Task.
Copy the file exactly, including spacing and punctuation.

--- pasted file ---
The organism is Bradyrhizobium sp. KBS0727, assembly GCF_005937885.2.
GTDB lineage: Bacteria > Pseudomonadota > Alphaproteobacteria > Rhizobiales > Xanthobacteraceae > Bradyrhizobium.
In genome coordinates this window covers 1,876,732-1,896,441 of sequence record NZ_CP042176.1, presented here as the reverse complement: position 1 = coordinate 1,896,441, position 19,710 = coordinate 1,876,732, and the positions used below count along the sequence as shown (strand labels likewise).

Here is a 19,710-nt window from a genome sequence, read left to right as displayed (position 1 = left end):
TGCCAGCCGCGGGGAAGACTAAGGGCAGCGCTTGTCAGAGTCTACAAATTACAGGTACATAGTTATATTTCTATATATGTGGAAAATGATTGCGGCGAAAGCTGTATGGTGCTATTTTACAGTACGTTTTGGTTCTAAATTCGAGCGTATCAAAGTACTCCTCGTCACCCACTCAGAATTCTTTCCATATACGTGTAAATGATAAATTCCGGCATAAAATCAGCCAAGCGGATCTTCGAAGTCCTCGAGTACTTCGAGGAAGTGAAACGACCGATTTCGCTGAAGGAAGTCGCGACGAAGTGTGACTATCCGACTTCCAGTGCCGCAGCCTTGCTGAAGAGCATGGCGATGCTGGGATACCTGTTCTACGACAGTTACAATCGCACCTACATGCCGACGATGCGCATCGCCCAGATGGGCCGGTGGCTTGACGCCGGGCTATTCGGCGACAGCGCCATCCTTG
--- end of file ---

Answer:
The organism is Bradyrhizobium sp. KBS0727, assembly GCF_005937885.2.
GTDB lineage: Bacteria > Pseudomonadota > Alphaproteobacteria > Rhizobiales > Xanthobacteraceae > Bradyrhizobium.
In genome coordinates this window covers 1,876,732-1,896,441 of sequence record NZ_CP042176.1, presented here as the reverse complement: position 1 = coordinate 1,896,441, position 19,710 = coordinate 1,876,732, and the positions used below count along the sequence as shown (strand labels likewise).

Here is a 19,710-nt window from a genome sequence, read left to right as displayed (position 1 = left end):
TGCCAGCCGCGGGGAAGACTAAGGGCAGCGCTTGTCAGAGTCTACAAATTACAGGTACATAGTTATATTTCTATATATGTGGAAAATGATTGCGGCGAAAGCTGTATGGTGCTATTTTACAGTACGTTTTGGTTCTAAATTCGAGCGTATCAAAGTACTCCTCGTCACCCACTCAGAATTCTTTCCATATACGTGTAAATGATAAATTCCGGCATAAAATCAGCCAAGCGGATCTTCGAAGTCCTCGAGTACTTCGAGGAAGTGAAACGACCGATTTCGCTGAAGGAAGTCGCGACGAAGTGTGACTATCCGACTTCCAGTGCCGCAGCCTTGCTGAAGAGCATGGCGATGCTGGGATACCTGTTCTACGACAGTTACAATCGCACCTACATGCCGACGATGCGCATCGCCCAGATGGGCCGGTGGCTTGACGCCGGGCTATTCGGCGACAGCGCCATCCTTG